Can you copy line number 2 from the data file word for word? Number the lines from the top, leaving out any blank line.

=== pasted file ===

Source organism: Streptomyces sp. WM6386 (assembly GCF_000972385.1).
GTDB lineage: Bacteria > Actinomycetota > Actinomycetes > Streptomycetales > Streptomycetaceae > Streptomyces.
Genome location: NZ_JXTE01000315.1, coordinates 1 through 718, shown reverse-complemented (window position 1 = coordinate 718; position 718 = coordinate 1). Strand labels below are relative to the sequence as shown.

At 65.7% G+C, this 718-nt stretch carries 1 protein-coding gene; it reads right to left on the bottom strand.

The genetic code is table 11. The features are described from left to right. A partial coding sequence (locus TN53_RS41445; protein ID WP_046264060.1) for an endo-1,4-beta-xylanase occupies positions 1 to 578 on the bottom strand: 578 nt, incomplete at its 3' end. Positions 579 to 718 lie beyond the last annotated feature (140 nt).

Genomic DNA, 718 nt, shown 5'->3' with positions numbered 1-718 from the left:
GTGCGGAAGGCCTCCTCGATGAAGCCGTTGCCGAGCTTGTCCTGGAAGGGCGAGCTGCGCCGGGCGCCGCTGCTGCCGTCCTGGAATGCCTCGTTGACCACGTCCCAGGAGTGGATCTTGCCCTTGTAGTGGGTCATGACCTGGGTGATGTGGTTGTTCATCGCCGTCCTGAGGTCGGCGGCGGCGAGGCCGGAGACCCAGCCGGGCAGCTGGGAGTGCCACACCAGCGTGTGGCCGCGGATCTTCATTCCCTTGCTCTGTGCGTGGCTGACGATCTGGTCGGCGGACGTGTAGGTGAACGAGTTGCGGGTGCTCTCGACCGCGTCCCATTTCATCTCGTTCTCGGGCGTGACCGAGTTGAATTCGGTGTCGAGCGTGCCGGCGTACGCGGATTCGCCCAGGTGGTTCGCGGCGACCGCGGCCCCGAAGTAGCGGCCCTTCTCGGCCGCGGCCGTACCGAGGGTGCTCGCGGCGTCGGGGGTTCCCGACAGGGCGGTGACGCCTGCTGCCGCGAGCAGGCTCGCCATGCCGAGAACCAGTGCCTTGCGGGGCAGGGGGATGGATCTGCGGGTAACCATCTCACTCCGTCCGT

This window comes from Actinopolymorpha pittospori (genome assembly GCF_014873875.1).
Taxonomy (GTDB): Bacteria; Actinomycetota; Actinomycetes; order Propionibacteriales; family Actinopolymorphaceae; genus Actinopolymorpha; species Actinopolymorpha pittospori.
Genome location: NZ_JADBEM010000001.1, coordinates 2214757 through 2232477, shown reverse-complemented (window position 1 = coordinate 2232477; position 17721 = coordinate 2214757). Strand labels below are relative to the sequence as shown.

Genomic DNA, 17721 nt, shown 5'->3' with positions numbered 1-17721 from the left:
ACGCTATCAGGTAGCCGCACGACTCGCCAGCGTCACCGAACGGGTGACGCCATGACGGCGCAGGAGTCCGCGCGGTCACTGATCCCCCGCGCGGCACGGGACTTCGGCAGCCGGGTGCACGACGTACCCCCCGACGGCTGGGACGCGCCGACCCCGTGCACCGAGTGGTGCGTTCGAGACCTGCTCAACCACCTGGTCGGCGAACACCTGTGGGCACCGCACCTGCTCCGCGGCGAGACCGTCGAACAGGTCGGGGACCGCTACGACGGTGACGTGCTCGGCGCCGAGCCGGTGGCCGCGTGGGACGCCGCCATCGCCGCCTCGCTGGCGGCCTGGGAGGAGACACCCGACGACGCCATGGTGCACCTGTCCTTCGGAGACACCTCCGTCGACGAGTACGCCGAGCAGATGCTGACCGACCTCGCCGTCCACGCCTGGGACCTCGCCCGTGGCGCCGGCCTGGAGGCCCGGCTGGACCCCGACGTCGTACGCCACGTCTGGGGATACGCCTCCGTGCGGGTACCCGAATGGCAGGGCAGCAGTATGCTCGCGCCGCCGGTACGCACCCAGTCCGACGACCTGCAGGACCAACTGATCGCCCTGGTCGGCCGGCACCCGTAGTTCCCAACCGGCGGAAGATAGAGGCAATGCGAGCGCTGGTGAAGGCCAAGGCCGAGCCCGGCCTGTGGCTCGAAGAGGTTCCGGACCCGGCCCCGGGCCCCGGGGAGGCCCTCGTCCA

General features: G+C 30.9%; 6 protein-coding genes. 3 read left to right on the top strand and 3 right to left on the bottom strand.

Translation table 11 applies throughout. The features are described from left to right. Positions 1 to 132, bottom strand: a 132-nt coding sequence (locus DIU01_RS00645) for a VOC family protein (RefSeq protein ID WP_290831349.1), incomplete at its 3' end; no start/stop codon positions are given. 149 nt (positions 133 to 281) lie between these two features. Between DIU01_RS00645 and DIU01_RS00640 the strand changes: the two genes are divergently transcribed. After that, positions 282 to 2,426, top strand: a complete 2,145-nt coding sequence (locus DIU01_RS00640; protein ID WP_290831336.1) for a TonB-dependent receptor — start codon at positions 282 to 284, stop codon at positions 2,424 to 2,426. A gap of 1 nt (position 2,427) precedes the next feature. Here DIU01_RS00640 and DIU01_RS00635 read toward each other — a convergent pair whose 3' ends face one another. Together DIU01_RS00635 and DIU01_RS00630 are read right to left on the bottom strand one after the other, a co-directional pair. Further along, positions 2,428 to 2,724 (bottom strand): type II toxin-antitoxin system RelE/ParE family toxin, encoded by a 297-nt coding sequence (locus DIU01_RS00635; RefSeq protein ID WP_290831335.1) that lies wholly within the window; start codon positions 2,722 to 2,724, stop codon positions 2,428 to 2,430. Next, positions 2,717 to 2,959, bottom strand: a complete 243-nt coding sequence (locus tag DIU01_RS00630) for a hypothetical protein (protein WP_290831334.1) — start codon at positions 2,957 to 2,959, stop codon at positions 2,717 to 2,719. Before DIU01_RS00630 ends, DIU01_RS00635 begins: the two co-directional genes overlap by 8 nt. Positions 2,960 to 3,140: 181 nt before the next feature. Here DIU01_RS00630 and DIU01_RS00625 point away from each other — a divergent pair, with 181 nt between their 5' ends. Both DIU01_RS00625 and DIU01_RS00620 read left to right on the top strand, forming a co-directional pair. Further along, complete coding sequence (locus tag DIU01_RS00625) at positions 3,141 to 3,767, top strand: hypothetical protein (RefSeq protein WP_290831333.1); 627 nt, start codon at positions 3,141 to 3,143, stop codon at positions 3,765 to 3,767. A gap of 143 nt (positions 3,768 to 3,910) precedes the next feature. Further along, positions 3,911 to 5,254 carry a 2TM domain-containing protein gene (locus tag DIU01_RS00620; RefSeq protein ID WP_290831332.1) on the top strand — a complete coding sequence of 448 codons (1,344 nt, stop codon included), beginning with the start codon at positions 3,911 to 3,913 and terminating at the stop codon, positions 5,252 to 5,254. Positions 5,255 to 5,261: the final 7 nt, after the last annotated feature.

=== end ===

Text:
GTDB lineage: Bacteria > Actinomycetota > Actinomycetes > Streptomycetales > Streptomycetaceae > Streptomyces.